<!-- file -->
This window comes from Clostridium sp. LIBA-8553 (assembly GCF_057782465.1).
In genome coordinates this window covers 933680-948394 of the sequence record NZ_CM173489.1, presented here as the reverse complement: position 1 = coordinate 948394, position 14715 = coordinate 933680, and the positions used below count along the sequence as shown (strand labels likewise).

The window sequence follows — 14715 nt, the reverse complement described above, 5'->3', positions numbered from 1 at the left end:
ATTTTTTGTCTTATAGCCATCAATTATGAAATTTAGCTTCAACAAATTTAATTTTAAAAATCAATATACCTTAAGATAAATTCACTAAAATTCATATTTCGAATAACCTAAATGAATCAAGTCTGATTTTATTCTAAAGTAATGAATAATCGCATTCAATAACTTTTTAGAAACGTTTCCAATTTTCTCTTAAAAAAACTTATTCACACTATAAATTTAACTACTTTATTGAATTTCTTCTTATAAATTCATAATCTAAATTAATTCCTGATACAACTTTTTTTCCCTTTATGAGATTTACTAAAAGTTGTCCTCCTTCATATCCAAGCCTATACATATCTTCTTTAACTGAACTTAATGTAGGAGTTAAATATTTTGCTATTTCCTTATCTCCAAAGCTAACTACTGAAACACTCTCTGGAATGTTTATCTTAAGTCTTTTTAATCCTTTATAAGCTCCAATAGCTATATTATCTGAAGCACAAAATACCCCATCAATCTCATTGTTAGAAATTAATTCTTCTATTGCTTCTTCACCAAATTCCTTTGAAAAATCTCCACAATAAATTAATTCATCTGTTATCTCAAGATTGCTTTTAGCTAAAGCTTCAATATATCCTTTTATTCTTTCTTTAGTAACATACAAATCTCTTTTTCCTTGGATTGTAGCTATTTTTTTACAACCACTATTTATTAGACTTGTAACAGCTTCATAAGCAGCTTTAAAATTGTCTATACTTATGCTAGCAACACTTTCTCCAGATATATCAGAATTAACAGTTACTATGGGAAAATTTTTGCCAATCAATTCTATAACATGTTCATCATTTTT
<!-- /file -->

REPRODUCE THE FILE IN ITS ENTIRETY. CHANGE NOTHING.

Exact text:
This window comes from Clostridium sp. LIBA-8553 (assembly GCF_057782465.1).
In genome coordinates this window covers 933680-948394 of the sequence record NZ_CM173489.1, presented here as the reverse complement: position 1 = coordinate 948394, position 14715 = coordinate 933680, and the positions used below count along the sequence as shown (strand labels likewise).

The window sequence follows — 14715 nt, the reverse complement described above, 5'->3', positions numbered from 1 at the left end:
ATTTTTTGTCTTATAGCCATCAATTATGAAATTTAGCTTCAACAAATTTAATTTTAAAAATCAATATACCTTAAGATAAATTCACTAAAATTCATATTTCGAATAACCTAAATGAATCAAGTCTGATTTTATTCTAAAGTAATGAATAATCGCATTCAATAACTTTTTAGAAACGTTTCCAATTTTCTCTTAAAAAAACTTATTCACACTATAAATTTAACTACTTTATTGAATTTCTTCTTATAAATTCATAATCTAAATTAATTCCTGATACAACTTTTTTTCCCTTTATGAGATTTACTAAAAGTTGTCCTCCTTCATATCCAAGCCTATACATATCTTCTTTAACTGAACTTAATGTAGGAGTTAAATATTTTGCTATTTCCTTATCTCCAAAGCTAACTACTGAAACACTCTCTGGAATGTTTATCTTAAGTCTTTTTAATCCTTTATAAGCTCCAATAGCTATATTATCTGAAGCACAAAATACCCCATCAATCTCATTGTTAGAAATTAATTCTTCTATTGCTTCTTCACCAAATTCCTTTGAAAAATCTCCACAATAAATTAATTCATCTGTTATCTCAAGATTGCTTTTAGCTAAAGCTTCAATATATCCTTTTATTCTTTCTTTAGTAACATACAAATCTCTTTTTCCTTGGATTGTAGCTATTTTTTTACAACCACTATTTATTAGACTTGTAACAGCTTCATAAGCAGCTTTAAAATTGTCTATACTTATGCTAGCAACACTTTCTCCAGATATATCAGAATTAACAGTTACTATGGGAAAATTTTTGCCAATCAATTCTATAACATGTTCATCATTTTT